Indian Almond Leaves

Terminalia catappa

General information: Most trees in the wetdry tropics are deciduous, they shed leaves in the dry season to concerve moisture. When these dry leaves decompose in water, a thin film of bacteria forms on the leaf surface and that provides nutrition for small invertebrates such as snails and shrimp. It is the beginning of the food chain. The dead mangrove leaves in the estuary provide nutrition for a huge number of small critters thus the importance of the mangrove creeks as a nursery for many species of fish. Dry Indian Almond Leaves also release other compounds once they have fallen in the water. These compounds are beneficial to small creatures by making the water more friendly. Some of these compounds are tannins, quercetin (a type of flavonoid), kaempferol, punicalagins and other compounds that improve water quality.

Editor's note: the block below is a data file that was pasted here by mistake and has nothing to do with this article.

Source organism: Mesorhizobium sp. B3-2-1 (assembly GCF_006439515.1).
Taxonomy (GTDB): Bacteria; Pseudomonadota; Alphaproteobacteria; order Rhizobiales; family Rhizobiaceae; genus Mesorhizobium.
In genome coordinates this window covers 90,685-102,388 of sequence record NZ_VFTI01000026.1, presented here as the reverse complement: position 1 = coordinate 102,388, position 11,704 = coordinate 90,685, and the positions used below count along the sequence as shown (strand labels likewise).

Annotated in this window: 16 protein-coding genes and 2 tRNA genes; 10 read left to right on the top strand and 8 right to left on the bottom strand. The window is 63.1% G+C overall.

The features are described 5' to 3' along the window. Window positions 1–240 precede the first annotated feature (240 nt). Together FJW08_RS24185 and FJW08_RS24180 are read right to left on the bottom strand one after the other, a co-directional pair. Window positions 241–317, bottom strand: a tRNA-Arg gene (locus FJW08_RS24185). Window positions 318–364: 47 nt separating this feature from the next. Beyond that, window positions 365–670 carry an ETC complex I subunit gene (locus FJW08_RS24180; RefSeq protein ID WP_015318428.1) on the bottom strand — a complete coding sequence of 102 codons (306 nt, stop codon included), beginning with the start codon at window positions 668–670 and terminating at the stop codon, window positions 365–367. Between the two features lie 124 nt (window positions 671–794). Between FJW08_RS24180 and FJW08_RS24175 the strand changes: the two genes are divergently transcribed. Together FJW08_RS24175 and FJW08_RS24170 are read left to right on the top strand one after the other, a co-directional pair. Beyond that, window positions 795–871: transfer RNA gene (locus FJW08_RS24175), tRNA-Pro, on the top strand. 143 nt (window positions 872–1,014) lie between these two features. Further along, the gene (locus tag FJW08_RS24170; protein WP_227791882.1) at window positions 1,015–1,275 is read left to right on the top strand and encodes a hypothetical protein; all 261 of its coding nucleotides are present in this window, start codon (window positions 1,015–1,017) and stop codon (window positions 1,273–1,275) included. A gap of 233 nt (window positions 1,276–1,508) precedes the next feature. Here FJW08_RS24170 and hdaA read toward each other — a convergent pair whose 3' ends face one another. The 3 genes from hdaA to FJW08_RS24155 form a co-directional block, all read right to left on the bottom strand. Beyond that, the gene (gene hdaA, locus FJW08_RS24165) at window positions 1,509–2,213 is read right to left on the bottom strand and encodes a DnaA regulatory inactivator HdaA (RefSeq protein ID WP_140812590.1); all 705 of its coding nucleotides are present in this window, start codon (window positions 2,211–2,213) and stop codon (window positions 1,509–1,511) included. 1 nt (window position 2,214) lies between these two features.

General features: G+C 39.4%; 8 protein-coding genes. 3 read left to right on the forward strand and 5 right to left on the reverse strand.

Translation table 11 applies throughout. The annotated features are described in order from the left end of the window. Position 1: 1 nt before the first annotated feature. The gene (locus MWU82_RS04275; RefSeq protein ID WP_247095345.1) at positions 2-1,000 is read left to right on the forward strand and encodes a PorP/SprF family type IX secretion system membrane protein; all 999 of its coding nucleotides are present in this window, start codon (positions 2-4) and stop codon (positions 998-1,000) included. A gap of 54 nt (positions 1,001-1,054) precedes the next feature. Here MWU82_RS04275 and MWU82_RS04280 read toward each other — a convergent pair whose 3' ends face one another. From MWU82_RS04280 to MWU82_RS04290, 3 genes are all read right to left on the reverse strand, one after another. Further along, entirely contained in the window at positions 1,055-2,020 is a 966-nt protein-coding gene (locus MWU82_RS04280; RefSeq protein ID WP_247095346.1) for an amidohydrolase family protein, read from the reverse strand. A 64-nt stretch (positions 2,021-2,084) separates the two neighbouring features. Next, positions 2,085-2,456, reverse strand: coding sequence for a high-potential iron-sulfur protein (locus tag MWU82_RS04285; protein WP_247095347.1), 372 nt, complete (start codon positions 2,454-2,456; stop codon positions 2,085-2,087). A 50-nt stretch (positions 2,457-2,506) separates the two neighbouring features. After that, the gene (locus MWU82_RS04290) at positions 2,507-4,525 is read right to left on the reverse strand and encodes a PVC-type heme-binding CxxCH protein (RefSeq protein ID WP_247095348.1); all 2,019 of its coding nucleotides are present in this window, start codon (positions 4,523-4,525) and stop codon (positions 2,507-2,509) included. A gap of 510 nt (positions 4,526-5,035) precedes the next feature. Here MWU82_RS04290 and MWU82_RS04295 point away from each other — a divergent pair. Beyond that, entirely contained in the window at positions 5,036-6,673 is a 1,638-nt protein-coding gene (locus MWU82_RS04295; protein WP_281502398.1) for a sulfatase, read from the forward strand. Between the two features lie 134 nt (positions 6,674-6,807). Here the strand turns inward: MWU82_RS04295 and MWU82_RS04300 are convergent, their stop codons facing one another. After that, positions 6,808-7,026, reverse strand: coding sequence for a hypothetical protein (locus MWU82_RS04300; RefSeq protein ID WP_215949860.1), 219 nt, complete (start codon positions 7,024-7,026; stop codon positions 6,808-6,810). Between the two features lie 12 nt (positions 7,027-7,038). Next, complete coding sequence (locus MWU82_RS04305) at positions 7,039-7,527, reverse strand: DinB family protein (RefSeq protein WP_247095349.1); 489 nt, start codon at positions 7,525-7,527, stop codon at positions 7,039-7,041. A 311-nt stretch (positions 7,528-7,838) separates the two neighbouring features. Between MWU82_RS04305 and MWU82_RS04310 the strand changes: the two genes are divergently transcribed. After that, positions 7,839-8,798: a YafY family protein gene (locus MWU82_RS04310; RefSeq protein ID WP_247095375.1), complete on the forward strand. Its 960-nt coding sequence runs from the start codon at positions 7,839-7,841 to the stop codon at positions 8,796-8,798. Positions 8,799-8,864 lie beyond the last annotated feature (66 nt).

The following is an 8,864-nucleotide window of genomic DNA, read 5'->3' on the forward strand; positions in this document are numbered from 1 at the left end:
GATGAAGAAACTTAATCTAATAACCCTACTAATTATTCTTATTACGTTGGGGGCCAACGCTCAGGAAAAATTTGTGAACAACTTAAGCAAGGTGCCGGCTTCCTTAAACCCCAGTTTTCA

Cultivation notes : These trees are from across the Indian Asian tropics and are quite common in the Australian tropics. Leaves are collected when they have fallen from the tree and dry.

Distribution : This tree is found from Africa to India through Asia, New Guinea and North Australia

Selling details : Dried leaves are sold in a 60 gram bag.

Reference: Wikipedia